I’ve been fortunate to continue to find all sorts of interesting items in old newspapers related to the Taylor family of Dover, NJ.
The first is this advertisement for Alfred Taylor’s harness shop. I love the “As Good As The Best and Cheap As The Cheapest” headline.
The second is for Taylor Brothers, “Dover’s Popular Clothiers”. I know that Taylor Brothers was owned by two of Alfred Taylor’s sons, John and unknown. I hope to determine which brother was the second involved in this venture soon!
As I continue to try and learn more about the children of Frederick and Mary (Felver) Taylor of Dover, New Jersey, I’ve been trying various google search combinations to try to churn up more information about the children: Edna Marguerite, Maud, Clarence, Helen, and Joseph.
Descendants of one of these children may be the only other source of clarity on the Felver family origins. My dream is to find a living descendent that has a family bible. How wonderful would that be.
I did discover that the Taylor kids show up in local news under the very cute school reports detailing “class leaders” and “present every day” students.
Here you’ll see Marguerite and Maud who are both in the 7th grade but in different classes. I always thought they were born in two different years, but now I wonder if they could have been twins.
Clarence is a bit farther down the page in the 5th grade while Helen is in the 3rd grade.
The youngest, Joseph, was three years younger than Helen and wouldn’t have been in grammar school.
While this kind of school report doesn’t provide hard data, it does provide details of the lives of the Taylor children. Marguerite, Maud, Clarence, and Helen were present every day – imagine that! And two out of four were cited as class leaders.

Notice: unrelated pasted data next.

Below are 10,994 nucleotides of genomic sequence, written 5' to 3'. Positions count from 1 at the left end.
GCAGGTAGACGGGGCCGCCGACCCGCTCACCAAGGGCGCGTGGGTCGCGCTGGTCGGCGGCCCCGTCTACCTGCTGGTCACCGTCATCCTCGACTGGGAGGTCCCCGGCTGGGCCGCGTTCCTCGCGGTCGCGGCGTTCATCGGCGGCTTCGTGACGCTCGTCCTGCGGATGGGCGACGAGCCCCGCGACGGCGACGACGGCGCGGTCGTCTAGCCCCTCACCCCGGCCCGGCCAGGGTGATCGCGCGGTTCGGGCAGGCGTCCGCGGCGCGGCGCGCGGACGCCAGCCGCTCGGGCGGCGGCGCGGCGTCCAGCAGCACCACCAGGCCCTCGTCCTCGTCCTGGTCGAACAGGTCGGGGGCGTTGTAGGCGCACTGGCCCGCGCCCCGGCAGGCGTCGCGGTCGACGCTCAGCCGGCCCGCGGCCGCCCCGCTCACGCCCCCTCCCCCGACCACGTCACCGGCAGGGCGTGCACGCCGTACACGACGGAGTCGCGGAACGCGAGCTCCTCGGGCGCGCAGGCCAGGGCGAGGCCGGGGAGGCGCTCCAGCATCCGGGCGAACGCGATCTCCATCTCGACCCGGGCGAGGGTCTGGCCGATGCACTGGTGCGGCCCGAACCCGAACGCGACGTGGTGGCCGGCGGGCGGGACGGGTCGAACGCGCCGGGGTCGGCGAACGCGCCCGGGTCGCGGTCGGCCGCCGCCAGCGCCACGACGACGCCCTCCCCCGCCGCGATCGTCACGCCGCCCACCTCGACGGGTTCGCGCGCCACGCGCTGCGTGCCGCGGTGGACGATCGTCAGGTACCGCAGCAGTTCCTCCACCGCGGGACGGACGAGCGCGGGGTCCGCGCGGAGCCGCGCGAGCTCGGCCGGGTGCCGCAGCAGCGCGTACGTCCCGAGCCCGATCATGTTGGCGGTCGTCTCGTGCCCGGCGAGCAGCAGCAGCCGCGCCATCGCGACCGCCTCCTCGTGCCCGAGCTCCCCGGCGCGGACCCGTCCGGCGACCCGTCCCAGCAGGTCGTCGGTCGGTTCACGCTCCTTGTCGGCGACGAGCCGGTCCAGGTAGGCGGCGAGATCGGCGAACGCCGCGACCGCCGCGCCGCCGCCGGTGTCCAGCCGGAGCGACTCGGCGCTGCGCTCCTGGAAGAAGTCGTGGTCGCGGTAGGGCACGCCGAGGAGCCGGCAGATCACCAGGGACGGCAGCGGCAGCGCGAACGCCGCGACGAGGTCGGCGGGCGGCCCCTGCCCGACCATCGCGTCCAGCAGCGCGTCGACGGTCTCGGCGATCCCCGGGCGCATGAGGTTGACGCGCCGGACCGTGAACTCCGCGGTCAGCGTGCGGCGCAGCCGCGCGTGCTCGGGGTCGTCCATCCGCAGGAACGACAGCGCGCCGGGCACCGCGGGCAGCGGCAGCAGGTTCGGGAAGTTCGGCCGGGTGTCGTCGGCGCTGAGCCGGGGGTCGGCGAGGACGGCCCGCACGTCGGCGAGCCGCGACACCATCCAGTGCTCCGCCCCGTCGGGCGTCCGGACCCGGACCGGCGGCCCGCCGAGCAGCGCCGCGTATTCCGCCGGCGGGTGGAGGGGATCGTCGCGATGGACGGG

Clearly, education was important in the Taylor family.
I’m beginning to think the best way for me to uncover a new piece of information is to write about the various dead ends and brick walls on this site. Yesterday I wrote about the Taylor sisters and the fact that two of them seemed to drop out of site after 1920.
It struck me that Edna Marguerite Taylor is buried with her parents at Locust Hill Cemetery in Dover, NJ, but that neither Helen nor Maud are there—at least not in the same plot. I went to findagrave.com and found a Helen Taylor Keats buried with her husband Wilfred Keats.
A bit of googling for Helen and Wilfred Keats, found this small, but eye-opening gem from the historic Rockaway Record:
I’m not sure when Helen and Wilfred married, when they moved to Pennsylvania, or when they moved back to New Jersey (Wilfred was apparently mayor of nearby Wharton Township, NJ for a time), but now I know that Helen didn’t just disappear.
Now if I could learn more about their son, La Vern…
Edna Marguerite and Maud Taylor
Frederick Taylor and his wife Mary Felver had five children: Edna Marguerite (1889-1963), Maud (1890-?), Clarence (1893-1972), Helen (1895-?), and Joseph (1898-?). I’ve been fascinated by this side of the family because it’s clear the daughters, especially Edna Marguerite, were close to my great-grandparents.
I have a number of photos of Edna with my great-grandparents as young adults. They clearly “hung out” together and seemed to be fairly close cousins.
As far as I can tell so far, none of the three daughters married. In 1920, the 30 year old Edna Marguerite and 24 year old Helen were still living at home with their parents. Maud either died between 1911 (when the above photo was was taken) and 1920 or she married or I simple can’t find a trace of her.
In 1930, Edna Marguerite is the only Taylor child living at home with mom and dad (who are now well into their 60s). By this point, Helen either died, married, or “got lost”.
Edna Marguerite is still alive and living with her parents in 1940. It doesn’t seem unusual, with three daughters in the family, that one would stay at home to take care of the parents, keep house, etc., but I do know that Edna worked for the post office (like her father) for many years.
What became of Maud and Helen? Did they remain unmarried, but simply weren’t living at home?